Mitochondrial DNA – role in cancer?

Mitochondria (plural of mitochondrion) are membrane-bound organelles (the cell’s ‘mini organs’) found in nearly all cells which play a vital role as “cellular power plants” by generating adenosine triphosphate (ATP), used by cells as a source of chemical energy. Mitochondria also play a role in cellular signaling, cellular differentiation, cell death, control of the cell cycle and cell growth, and other roles. Mitochondria are unusual in that they contain their own DNA, whilst the rest of the human genome is concentrated in the nucleus of the cell. Also, Mitochondrial DNA (mtDNA) is only inherited from mothers, whist the DNA in the cells nucleus is inherited from both mother and father.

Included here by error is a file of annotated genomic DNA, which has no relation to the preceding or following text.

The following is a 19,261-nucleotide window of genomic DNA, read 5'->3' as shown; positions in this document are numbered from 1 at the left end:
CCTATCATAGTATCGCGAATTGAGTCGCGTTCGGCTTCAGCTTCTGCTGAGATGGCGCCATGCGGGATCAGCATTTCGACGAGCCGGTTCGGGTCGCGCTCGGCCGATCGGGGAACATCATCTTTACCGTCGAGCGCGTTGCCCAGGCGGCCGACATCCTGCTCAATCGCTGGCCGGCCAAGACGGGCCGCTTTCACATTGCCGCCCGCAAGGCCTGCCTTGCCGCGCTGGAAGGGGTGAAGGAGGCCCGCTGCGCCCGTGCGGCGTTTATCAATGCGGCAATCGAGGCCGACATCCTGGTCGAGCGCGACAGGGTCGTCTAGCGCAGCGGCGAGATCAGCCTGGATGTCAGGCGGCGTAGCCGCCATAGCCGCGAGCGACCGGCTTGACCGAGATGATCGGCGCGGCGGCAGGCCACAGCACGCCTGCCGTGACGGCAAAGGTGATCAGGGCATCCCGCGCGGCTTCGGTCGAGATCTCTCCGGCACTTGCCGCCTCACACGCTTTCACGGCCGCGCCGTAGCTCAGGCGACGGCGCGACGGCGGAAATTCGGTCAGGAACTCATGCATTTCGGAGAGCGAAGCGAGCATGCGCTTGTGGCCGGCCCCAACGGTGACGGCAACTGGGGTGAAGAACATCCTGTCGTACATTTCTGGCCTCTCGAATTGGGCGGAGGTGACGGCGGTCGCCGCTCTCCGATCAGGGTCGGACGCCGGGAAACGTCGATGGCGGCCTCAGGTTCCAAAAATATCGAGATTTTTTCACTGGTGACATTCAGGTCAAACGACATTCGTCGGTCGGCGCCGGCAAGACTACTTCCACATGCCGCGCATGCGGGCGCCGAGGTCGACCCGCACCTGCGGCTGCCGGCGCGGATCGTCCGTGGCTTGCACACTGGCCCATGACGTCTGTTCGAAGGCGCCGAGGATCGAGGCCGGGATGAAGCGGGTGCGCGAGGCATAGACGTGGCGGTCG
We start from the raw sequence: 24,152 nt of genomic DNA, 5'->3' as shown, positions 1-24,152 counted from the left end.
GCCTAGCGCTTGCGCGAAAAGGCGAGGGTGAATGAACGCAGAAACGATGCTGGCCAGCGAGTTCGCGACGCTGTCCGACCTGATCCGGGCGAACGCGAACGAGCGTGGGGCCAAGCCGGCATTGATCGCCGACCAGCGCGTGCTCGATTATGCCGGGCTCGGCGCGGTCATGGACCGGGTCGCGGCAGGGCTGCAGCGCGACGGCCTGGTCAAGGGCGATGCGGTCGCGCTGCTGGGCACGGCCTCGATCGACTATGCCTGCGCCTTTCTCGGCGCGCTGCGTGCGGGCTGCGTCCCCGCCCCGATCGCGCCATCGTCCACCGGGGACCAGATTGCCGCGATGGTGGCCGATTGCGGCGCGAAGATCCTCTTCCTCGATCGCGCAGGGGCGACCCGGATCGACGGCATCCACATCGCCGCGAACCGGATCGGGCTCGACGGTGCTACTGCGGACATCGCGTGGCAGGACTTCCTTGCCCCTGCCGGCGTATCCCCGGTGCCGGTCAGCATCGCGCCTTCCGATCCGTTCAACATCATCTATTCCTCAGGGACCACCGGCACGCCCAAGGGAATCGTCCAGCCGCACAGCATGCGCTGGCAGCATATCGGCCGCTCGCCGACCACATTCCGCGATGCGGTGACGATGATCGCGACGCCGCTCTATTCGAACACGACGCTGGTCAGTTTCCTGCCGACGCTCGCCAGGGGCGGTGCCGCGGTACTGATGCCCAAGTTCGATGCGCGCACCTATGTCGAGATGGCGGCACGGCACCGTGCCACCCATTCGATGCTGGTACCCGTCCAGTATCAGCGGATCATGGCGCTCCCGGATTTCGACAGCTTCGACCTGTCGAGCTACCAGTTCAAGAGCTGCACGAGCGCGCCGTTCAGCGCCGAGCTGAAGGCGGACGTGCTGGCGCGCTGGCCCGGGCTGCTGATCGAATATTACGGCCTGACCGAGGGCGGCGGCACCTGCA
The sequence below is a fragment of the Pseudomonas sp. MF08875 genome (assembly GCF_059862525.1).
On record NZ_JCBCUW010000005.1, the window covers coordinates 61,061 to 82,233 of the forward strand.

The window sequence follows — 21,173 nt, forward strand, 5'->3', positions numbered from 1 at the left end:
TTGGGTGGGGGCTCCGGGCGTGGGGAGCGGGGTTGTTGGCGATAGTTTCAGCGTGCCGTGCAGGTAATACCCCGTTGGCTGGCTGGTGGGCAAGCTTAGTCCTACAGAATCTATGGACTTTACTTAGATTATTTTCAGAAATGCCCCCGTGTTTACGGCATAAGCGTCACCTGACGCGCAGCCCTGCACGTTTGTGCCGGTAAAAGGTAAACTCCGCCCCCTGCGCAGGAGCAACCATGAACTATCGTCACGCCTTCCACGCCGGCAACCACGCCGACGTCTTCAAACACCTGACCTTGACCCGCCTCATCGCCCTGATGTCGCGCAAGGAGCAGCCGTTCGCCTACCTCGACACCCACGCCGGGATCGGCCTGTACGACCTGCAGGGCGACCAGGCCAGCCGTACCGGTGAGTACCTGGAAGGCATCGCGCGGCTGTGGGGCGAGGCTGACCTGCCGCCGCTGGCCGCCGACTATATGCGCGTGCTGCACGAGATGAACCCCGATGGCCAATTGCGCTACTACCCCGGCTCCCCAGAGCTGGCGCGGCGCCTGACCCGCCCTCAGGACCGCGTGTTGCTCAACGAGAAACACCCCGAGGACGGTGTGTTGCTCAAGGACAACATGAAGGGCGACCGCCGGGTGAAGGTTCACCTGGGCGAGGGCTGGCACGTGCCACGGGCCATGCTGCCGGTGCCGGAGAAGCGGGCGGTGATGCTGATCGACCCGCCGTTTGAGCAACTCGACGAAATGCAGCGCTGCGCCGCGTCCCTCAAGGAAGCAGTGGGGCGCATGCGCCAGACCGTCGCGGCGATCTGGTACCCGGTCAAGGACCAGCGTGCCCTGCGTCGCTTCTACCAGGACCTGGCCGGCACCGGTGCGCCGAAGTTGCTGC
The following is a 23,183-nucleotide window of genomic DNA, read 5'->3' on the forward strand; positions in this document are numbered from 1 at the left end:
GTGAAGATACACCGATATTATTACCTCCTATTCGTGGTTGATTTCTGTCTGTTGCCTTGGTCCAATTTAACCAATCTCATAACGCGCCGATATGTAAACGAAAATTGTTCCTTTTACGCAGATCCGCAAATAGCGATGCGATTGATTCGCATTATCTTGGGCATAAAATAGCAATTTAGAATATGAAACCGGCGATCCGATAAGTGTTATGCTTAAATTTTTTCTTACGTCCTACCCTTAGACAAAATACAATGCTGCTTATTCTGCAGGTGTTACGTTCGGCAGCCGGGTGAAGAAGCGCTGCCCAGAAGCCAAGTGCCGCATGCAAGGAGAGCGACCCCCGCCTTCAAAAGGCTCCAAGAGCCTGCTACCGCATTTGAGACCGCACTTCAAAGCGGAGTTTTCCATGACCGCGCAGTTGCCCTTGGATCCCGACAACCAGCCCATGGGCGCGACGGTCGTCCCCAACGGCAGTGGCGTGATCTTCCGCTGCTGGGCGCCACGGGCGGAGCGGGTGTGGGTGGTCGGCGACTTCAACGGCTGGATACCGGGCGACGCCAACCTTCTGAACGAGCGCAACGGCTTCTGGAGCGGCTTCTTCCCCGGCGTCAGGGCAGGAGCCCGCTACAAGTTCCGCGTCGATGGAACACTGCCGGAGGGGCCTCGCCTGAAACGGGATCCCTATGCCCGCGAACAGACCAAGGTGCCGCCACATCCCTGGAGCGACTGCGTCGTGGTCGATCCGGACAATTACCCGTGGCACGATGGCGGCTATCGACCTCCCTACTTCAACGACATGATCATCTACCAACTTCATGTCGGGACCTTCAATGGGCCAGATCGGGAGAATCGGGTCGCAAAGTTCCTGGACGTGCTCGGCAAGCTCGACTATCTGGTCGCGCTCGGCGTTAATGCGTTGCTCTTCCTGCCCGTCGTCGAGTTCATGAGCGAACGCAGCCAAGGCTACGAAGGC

Diagram of the structure of a mitochondrion from Wikimedia Commons under a Creative Commons CC0 license.

mtDNA has been linked carcinogenesis because of its high susceptibility to mutations and limited repair mechanisms in comparison to nuclear DNA. mtDNA lacks introns, so mutations tend to occur in coding sequences and it is thought that accumulation of these mutations may lead to tumor formation (Radpour et al, 2009). Research into of role of mtDNA mutations in cancer is advancing understanding of their functional role in carcinogenesis, value in diagnosis and monitoring, and potential therapeutic implications….

 

See more at:

http://www.cancerindex.org/geneweb/gmtdna.htm

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